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Data breach affects 1.3 million Maine residents, says state

The state of Maine confirmed that a Russia-linked ransomware gang stole over a million people’s personal data earlier this year.

Hackers exploited a vulnerability in Maine’s MOVEit file-transfer system, which stored sensitive resident data, the state said Thursday. The statement said hackers downloaded state agency files between May 28 and 29 using the vulnerability.

The Maine government disclosed the incident and notified affected individuals after assessing the files, which “were recently completed.”

Maine said stolen information may include a person’s name, date of birth, Social Security number, driver’s license, and other state or taxpayer IDs. Some had their medical and insurance data stolen.

The statement stated that the state holds data on residents “for various reasons, such as residency, employment, or interaction with a state agency,” which varies by person.

The state reports that more than half of the stolen data belongs to Maine’s Department of Health and Human Services and up to a third to the Department of Education. The remaining data, which the government warns may change, has an impact on other organizations like Maine’s Bureau of Motor Vehicles and Department of Corrections.

The stolen data’s age and date are unknown.

Maine government spokesperson Sharon Huntley told me by email on Friday that the breach is “not a match to the current population, and out-of-state people were exposed as well.” The state has over 1.3 million residents.

Maine’s government reported that 534,194 people—40% of those affected—are state residents in its data breach notice to the attorney general.

The MOVEit mass hack, the largest hacking incident of the year by number of victims, has breached the Maine state government.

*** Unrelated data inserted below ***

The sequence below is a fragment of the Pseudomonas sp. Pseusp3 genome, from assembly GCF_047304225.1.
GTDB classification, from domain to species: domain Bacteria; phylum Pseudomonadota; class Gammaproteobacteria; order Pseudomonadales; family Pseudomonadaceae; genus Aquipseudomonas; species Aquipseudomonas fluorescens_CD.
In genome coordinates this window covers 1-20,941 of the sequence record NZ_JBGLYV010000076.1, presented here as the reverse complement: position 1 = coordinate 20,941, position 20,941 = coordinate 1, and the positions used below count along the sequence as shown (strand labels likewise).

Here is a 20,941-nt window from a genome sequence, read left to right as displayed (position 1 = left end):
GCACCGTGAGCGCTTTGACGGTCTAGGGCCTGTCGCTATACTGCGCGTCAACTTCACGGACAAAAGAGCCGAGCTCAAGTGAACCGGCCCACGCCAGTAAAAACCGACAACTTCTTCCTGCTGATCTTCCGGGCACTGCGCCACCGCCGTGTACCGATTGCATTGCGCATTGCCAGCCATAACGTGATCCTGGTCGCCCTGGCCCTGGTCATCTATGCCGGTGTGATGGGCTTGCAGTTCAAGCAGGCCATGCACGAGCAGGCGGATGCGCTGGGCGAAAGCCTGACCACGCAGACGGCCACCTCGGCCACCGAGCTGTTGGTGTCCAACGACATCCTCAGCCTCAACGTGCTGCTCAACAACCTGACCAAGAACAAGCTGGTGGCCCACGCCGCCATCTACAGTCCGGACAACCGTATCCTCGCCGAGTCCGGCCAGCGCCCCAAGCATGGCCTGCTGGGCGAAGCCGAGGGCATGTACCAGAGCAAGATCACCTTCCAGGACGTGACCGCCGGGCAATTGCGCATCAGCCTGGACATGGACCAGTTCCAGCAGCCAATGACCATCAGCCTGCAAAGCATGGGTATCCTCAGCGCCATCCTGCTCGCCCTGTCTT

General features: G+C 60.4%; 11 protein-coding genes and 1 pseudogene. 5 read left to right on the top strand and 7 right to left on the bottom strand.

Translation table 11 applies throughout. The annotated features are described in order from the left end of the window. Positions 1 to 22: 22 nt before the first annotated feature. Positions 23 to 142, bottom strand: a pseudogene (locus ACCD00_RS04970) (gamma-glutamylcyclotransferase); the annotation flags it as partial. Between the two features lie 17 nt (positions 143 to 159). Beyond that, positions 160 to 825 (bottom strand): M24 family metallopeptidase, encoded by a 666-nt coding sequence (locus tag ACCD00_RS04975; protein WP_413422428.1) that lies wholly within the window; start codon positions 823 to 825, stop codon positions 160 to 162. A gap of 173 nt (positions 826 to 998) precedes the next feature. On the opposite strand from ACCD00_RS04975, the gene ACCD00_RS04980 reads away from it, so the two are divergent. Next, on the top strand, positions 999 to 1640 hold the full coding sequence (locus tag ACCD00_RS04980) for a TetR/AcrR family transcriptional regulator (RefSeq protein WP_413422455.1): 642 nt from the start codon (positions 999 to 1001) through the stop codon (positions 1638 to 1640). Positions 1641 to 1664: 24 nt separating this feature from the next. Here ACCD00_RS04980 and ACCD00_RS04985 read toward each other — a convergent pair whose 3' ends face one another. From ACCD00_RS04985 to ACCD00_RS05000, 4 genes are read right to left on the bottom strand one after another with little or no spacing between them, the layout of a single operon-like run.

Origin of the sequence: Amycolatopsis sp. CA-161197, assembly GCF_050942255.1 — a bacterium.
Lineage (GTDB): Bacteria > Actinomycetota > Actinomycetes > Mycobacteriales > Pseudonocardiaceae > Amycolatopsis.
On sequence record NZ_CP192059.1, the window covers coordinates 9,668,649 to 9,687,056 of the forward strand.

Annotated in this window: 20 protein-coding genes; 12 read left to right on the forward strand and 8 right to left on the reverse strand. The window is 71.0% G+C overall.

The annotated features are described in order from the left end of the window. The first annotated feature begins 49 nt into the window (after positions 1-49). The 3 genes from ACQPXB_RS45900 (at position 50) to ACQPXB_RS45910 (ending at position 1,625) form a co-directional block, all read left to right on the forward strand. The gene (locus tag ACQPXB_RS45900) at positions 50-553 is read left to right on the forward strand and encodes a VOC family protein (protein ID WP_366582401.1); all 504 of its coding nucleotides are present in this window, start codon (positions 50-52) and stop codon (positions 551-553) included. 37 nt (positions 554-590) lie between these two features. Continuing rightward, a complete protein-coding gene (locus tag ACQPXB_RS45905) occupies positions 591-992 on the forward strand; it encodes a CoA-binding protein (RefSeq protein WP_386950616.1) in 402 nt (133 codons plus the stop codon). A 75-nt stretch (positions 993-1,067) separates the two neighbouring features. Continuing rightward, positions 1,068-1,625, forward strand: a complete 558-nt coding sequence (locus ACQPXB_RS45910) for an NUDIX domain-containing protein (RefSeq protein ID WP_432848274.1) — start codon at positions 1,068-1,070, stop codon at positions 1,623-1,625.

Thousands of organizations all over the world use MOVEit file transfer servers to send large amounts of sensitive data online. Progress Software fixed a vulnerability in May that allowed cybercriminals, including the Clop ransomware and extortion gang, to mass-hack MOVEit servers worldwide and steal customers’ sensitive data.

Emsisoft, which has been tracking the mass exploitation, reports that more than 2,500 organizations have disclosed MOVEit-related data breaches, affecting at least 69 million people. As more organizations come forward, the true number may be much higher.

Maine’s security incident is Emsisoft’s eleventh largest MOVEit-related breach, behind Ontario’s birth registry, Colorado, Oregon, and Louisiana, and Maximus. The Department of Energy was among the federal agencies affected.

Maine has not been listed on Clop’s leak site like other MOVEit victims. To demand a ransom, ransomware gangs publish parts of stolen files. The Clop gang has claimed to delete government data. Cybercriminals will lie or keep stolen data if they can profit from it.

Researchers have linked Clop, a Russian-speaking ransomware gang, to mass-hacking incidents involving Fortra’s GoAnywhere and Accellion’s file transfer tools.

SEC subpoenaed Progress Software last week for “various documents and information” related to the MOVEit vulnerability, the company said in a regulatory filing. Progress plans to “cooperate fully” with the SEC investigation.

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